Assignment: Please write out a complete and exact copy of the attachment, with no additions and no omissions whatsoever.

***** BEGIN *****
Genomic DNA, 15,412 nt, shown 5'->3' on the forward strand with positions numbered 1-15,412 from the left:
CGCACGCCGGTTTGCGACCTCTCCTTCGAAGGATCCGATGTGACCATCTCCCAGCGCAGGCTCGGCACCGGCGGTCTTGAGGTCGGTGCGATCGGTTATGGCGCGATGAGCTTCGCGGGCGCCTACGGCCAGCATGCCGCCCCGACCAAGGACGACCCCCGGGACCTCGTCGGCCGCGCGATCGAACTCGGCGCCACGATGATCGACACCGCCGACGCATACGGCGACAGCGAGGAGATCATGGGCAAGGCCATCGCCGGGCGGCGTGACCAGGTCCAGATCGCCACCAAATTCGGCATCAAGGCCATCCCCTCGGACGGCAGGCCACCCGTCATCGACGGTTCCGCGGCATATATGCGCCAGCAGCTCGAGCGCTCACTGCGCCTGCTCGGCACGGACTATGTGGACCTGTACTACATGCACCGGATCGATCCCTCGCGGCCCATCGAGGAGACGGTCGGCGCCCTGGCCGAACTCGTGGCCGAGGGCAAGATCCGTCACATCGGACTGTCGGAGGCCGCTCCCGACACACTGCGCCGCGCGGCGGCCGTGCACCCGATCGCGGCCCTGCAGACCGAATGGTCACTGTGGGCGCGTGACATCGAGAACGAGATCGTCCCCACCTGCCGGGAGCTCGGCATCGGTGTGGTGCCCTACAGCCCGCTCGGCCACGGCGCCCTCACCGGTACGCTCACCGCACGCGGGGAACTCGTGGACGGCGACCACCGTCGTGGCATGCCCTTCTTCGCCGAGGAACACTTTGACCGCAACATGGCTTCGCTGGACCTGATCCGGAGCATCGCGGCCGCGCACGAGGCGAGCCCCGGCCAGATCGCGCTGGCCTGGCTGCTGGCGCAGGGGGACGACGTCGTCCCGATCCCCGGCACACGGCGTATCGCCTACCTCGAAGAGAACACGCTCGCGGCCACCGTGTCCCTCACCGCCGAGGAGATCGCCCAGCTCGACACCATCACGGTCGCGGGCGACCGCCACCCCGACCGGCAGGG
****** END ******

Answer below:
Genomic DNA, 15,412 nt, shown 5'->3' on the forward strand with positions numbered 1-15,412 from the left:
CGCACGCCGGTTTGCGACCTCTCCTTCGAAGGATCCGATGTGACCATCTCCCAGCGCAGGCTCGGCACCGGCGGTCTTGAGGTCGGTGCGATCGGTTATGGCGCGATGAGCTTCGCGGGCGCCTACGGCCAGCATGCCGCCCCGACCAAGGACGACCCCCGGGACCTCGTCGGCCGCGCGATCGAACTCGGCGCCACGATGATCGACACCGCCGACGCATACGGCGACAGCGAGGAGATCATGGGCAAGGCCATCGCCGGGCGGCGTGACCAGGTCCAGATCGCCACCAAATTCGGCATCAAGGCCATCCCCTCGGACGGCAGGCCACCCGTCATCGACGGTTCCGCGGCATATATGCGCCAGCAGCTCGAGCGCTCACTGCGCCTGCTCGGCACGGACTATGTGGACCTGTACTACATGCACCGGATCGATCCCTCGCGGCCCATCGAGGAGACGGTCGGCGCCCTGGCCGAACTCGTGGCCGAGGGCAAGATCCGTCACATCGGACTGTCGGAGGCCGCTCCCGACACACTGCGCCGCGCGGCGGCCGTGCACCCGATCGCGGCCCTGCAGACCGAATGGTCACTGTGGGCGCGTGACATCGAGAACGAGATCGTCCCCACCTGCCGGGAGCTCGGCATCGGTGTGGTGCCCTACAGCCCGCTCGGCCACGGCGCCCTCACCGGTACGCTCACCGCACGCGGGGAACTCGTGGACGGCGACCACCGTCGTGGCATGCCCTTCTTCGCCGAGGAACACTTTGACCGCAACATGGCTTCGCTGGACCTGATCCGGAGCATCGCGGCCGCGCACGAGGCGAGCCCCGGCCAGATCGCGCTGGCCTGGCTGCTGGCGCAGGGGGACGACGTCGTCCCGATCCCCGGCACACGGCGTATCGCCTACCTCGAAGAGAACACGCTCGCGGCCACCGTGTCCCTCACCGCCGAGGAGATCGCCCAGCTCGACACCATCACGGTCGCGGGCGACCGCCACCCCGACCGGCAGGG